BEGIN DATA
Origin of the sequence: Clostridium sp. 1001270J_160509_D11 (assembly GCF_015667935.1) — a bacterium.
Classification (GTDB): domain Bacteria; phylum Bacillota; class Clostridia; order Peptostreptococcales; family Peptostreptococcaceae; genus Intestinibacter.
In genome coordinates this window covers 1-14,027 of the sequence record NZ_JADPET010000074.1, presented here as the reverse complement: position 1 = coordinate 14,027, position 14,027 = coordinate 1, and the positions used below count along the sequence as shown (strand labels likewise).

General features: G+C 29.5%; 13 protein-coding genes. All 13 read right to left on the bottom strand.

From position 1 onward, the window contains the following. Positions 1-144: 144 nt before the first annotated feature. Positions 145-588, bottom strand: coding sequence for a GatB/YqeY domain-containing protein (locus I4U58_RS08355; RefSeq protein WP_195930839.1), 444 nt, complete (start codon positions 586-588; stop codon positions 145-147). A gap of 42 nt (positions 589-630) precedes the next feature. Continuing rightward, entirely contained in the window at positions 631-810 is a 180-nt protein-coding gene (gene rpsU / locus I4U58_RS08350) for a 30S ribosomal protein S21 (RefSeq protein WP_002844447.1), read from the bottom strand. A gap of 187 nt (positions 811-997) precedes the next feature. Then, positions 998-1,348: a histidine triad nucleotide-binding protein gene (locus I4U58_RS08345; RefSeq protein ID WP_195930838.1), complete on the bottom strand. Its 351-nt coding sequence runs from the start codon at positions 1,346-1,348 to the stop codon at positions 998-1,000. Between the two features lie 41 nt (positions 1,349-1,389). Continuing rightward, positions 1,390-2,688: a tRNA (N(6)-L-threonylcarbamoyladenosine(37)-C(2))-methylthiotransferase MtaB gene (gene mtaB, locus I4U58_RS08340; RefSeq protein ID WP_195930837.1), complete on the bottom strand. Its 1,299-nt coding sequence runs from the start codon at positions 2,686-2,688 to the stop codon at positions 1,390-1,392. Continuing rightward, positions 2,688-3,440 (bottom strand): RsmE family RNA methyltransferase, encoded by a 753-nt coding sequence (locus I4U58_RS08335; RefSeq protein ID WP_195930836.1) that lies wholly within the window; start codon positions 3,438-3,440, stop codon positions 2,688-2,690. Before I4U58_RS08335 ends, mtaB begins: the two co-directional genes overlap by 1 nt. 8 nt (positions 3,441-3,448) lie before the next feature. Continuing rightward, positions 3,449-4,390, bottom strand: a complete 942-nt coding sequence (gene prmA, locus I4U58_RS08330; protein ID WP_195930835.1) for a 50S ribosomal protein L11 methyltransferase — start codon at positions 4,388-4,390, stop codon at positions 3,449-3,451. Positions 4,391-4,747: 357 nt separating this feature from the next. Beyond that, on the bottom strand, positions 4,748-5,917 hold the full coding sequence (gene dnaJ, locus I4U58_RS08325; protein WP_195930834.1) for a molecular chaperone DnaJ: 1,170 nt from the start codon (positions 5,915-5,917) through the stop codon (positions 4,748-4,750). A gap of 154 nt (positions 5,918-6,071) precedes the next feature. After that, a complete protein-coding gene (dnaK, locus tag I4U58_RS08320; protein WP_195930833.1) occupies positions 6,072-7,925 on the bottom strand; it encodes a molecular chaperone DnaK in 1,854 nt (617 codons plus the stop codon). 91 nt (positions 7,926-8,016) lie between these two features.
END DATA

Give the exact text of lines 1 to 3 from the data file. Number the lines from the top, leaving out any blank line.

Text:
Origin of the sequence: Clostridium sp. 1001270J_160509_D11 (assembly GCF_015667935.1) — a bacterium.
Classification (GTDB): domain Bacteria; phylum Bacillota; class Clostridia; order Peptostreptococcales; family Peptostreptococcaceae; genus Intestinibacter.
In genome coordinates this window covers 1-14,027 of the sequence record NZ_JADPET010000074.1, presented here as the reverse complement: position 1 = coordinate 14,027, position 14,027 = coordinate 1, and the positions used below count along the sequence as shown (strand labels likewise).